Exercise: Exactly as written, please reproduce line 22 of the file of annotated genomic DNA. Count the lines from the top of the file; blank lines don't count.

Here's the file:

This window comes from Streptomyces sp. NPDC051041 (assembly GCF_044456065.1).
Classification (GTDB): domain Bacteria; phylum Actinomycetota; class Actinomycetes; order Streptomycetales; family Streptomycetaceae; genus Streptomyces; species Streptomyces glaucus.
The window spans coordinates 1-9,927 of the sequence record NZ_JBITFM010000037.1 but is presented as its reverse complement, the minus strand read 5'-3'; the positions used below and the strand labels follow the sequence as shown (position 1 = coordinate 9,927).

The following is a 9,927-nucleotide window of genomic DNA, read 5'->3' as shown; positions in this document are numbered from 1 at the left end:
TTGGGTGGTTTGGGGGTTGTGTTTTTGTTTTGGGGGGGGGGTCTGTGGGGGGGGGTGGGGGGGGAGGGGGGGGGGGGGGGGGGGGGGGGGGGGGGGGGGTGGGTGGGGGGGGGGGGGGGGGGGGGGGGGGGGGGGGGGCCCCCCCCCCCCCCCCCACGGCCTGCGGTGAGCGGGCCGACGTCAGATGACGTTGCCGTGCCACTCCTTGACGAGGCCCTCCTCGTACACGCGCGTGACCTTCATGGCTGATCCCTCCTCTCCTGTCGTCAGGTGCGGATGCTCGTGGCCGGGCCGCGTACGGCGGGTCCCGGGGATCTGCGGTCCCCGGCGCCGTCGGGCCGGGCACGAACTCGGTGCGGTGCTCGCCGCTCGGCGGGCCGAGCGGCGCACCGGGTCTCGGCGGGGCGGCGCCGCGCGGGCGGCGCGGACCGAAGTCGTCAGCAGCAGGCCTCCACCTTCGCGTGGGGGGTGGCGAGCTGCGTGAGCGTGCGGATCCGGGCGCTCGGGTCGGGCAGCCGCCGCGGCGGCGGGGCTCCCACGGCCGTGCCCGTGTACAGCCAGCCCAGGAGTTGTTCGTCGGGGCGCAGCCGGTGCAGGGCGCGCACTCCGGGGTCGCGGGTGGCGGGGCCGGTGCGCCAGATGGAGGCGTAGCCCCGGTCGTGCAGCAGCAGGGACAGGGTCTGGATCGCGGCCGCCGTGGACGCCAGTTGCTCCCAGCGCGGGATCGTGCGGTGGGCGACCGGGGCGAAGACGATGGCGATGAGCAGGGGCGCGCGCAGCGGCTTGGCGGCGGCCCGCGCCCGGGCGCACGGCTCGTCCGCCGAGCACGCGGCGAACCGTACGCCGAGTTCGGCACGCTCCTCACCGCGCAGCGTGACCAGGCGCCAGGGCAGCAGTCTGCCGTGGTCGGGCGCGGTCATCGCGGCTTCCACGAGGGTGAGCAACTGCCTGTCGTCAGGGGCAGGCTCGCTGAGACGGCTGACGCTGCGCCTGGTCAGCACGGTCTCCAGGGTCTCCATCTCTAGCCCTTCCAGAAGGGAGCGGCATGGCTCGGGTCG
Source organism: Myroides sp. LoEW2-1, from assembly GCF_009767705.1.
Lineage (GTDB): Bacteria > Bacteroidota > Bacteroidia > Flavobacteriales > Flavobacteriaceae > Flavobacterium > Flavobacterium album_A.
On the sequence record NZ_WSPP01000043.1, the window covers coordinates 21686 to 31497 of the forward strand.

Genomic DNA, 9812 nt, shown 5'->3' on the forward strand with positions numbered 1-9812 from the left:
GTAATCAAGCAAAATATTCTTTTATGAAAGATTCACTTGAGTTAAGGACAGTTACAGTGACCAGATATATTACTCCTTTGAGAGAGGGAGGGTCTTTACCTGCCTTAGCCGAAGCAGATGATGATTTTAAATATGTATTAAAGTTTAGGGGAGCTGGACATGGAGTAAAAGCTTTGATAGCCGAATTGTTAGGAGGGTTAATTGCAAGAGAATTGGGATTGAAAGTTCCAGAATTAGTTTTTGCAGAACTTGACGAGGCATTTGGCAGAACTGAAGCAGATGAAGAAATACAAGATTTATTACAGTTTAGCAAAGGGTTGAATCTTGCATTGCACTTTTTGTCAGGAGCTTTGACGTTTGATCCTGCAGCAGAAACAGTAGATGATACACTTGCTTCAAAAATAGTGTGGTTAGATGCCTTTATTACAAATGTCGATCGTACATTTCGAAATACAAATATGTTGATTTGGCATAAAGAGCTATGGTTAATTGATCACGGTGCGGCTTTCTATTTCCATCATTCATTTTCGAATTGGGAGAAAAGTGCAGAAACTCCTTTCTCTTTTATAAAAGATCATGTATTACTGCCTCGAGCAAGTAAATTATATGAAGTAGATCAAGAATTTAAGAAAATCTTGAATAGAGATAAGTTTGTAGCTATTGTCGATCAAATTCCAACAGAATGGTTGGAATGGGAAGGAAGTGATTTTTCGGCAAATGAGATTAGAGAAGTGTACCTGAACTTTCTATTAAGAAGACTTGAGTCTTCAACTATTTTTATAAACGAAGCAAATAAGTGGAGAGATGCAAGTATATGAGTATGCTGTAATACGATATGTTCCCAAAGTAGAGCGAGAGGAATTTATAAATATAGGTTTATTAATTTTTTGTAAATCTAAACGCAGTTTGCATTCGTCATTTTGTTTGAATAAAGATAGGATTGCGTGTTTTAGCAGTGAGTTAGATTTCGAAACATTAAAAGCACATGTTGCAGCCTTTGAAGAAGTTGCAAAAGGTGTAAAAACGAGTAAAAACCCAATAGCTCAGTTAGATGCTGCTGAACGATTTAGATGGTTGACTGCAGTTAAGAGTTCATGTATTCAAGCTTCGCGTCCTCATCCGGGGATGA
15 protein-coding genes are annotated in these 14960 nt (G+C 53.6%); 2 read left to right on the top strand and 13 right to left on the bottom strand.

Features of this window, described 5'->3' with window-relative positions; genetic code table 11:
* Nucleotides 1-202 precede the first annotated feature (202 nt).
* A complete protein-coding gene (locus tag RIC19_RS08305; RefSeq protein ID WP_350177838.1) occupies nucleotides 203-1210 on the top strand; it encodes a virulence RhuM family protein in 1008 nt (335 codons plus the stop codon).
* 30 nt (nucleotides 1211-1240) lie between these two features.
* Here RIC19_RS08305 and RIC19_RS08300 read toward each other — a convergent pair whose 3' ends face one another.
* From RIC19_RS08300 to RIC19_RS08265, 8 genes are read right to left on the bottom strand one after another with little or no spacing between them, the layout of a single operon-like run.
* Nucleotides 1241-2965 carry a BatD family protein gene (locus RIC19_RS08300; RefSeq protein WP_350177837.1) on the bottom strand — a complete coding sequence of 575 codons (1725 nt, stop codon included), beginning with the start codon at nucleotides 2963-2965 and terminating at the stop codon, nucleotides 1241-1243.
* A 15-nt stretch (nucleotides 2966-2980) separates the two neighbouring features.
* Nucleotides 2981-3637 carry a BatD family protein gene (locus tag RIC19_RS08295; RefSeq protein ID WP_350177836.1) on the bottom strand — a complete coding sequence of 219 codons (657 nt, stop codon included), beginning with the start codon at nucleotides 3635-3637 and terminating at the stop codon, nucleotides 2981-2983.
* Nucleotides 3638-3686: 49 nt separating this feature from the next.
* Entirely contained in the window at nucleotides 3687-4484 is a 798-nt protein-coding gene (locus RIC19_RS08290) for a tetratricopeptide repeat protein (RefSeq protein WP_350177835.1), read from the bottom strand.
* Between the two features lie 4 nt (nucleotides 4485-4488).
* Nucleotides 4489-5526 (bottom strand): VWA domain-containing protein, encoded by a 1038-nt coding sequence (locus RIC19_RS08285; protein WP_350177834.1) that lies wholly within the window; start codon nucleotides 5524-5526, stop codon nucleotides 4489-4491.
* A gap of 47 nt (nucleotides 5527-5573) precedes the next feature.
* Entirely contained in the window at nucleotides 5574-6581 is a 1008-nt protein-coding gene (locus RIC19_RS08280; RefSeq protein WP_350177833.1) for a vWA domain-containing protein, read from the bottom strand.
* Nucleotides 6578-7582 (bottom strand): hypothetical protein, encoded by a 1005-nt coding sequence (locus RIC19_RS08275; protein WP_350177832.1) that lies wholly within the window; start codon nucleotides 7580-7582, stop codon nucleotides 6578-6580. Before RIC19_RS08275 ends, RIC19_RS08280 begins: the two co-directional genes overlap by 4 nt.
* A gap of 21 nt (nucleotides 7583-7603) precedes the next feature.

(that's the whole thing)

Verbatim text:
* Entirely contained in the window at nucleotides 3687-4484 is a 798-nt protein-coding gene (locus RIC19_RS08290) for a tetratricopeptide repeat protein (RefSeq protein WP_350177835.1), read from the bottom strand.